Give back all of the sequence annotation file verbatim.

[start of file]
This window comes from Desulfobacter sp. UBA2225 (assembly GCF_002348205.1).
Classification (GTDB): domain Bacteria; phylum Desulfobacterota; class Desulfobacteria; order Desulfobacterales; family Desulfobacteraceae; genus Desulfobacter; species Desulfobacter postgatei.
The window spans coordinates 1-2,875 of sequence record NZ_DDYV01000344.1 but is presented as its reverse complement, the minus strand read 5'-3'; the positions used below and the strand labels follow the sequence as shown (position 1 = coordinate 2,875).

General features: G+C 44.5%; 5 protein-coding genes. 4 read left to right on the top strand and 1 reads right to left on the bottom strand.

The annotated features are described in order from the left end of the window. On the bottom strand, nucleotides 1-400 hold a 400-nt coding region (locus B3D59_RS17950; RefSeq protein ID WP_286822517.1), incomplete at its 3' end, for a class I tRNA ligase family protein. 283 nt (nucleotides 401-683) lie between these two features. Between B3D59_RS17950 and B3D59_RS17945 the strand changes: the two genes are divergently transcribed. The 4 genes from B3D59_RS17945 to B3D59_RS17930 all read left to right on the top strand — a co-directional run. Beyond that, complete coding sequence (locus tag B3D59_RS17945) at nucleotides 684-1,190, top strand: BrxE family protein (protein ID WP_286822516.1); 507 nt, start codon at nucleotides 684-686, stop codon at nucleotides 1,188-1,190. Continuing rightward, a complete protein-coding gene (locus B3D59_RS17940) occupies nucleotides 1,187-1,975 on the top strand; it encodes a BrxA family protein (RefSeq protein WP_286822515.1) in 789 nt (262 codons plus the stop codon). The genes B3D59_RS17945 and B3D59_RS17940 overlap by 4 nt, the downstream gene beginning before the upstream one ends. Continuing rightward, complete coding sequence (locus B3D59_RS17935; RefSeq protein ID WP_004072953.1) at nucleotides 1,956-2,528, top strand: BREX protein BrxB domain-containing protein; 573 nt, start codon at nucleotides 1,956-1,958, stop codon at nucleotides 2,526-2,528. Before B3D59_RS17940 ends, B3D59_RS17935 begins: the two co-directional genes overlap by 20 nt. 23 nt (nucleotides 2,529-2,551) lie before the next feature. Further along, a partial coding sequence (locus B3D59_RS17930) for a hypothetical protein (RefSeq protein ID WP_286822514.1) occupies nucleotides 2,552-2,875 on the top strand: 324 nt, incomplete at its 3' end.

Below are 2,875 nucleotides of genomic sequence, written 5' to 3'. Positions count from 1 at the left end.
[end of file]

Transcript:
This window comes from Desulfobacter sp. UBA2225 (assembly GCF_002348205.1).
Classification (GTDB): domain Bacteria; phylum Desulfobacterota; class Desulfobacteria; order Desulfobacterales; family Desulfobacteraceae; genus Desulfobacter; species Desulfobacter postgatei.
The window spans coordinates 1-2,875 of sequence record NZ_DDYV01000344.1 but is presented as its reverse complement, the minus strand read 5'-3'; the positions used below and the strand labels follow the sequence as shown (position 1 = coordinate 2,875).

General features: G+C 44.5%; 5 protein-coding genes. 4 read left to right on the top strand and 1 reads right to left on the bottom strand.

The annotated features are described in order from the left end of the window. On the bottom strand, nucleotides 1-400 hold a 400-nt coding region (locus B3D59_RS17950; RefSeq protein ID WP_286822517.1), incomplete at its 3' end, for a class I tRNA ligase family protein. 283 nt (nucleotides 401-683) lie between these two features. Between B3D59_RS17950 and B3D59_RS17945 the strand changes: the two genes are divergently transcribed. The 4 genes from B3D59_RS17945 to B3D59_RS17930 all read left to right on the top strand — a co-directional run. Beyond that, complete coding sequence (locus tag B3D59_RS17945) at nucleotides 684-1,190, top strand: BrxE family protein (protein ID WP_286822516.1); 507 nt, start codon at nucleotides 684-686, stop codon at nucleotides 1,188-1,190. Continuing rightward, a complete protein-coding gene (locus B3D59_RS17940) occupies nucleotides 1,187-1,975 on the top strand; it encodes a BrxA family protein (RefSeq protein WP_286822515.1) in 789 nt (262 codons plus the stop codon). The genes B3D59_RS17945 and B3D59_RS17940 overlap by 4 nt, the downstream gene beginning before the upstream one ends. Continuing rightward, complete coding sequence (locus B3D59_RS17935; RefSeq protein ID WP_004072953.1) at nucleotides 1,956-2,528, top strand: BREX protein BrxB domain-containing protein; 573 nt, start codon at nucleotides 1,956-1,958, stop codon at nucleotides 2,526-2,528. Before B3D59_RS17940 ends, B3D59_RS17935 begins: the two co-directional genes overlap by 20 nt. 23 nt (nucleotides 2,529-2,551) lie before the next feature. Further along, a partial coding sequence (locus B3D59_RS17930) for a hypothetical protein (RefSeq protein ID WP_286822514.1) occupies nucleotides 2,552-2,875 on the top strand: 324 nt, incomplete at its 3' end.

Below are 2,875 nucleotides of genomic sequence, written 5' to 3'. Positions count from 1 at the left end.